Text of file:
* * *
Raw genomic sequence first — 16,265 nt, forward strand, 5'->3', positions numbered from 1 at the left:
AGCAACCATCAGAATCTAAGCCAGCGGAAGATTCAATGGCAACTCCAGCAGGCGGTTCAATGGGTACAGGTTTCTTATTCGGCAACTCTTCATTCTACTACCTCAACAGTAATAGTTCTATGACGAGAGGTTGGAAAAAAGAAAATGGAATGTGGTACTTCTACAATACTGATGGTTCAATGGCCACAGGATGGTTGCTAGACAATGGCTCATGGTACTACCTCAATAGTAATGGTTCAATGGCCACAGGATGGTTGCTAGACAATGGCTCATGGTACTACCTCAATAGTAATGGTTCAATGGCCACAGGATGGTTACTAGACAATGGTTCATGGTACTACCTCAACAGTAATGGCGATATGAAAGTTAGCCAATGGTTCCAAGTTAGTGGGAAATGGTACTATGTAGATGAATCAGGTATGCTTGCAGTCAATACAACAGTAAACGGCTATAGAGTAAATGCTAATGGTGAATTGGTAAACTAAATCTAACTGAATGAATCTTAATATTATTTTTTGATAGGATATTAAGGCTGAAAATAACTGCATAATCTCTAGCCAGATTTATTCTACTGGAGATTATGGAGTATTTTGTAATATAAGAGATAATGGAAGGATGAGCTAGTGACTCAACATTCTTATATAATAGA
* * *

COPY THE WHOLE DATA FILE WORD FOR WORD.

Raw genomic sequence first — 16,265 nt, forward strand, 5'->3', positions numbered from 1 at the left:
AGCAACCATCAGAATCTAAGCCAGCGGAAGATTCAATGGCAACTCCAGCAGGCGGTTCAATGGGTACAGGTTTCTTATTCGGCAACTCTTCATTCTACTACCTCAACAGTAATAGTTCTATGACGAGAGGTTGGAAAAAAGAAAATGGAATGTGGTACTTCTACAATACTGATGGTTCAATGGCCACAGGATGGTTGCTAGACAATGGCTCATGGTACTACCTCAATAGTAATGGTTCAATGGCCACAGGATGGTTGCTAGACAATGGCTCATGGTACTACCTCAATAGTAATGGTTCAATGGCCACAGGATGGTTACTAGACAATGGTTCATGGTACTACCTCAACAGTAATGGCGATATGAAAGTTAGCCAATGGTTCCAAGTTAGTGGGAAATGGTACTATGTAGATGAATCAGGTATGCTTGCAGTCAATACAACAGTAAACGGCTATAGAGTAAATGCTAATGGTGAATTGGTAAACTAAATCTAACTGAATGAATCTTAATATTATTTTTTGATAGGATATTAAGGCTGAAAATAACTGCATAATCTCTAGCCAGATTTATTCTACTGGAGATTATGGAGTATTTTGTAATATAAGAGATAATGGAAGGATGAGCTAGTGACTCAACATTCTTATATAATAGA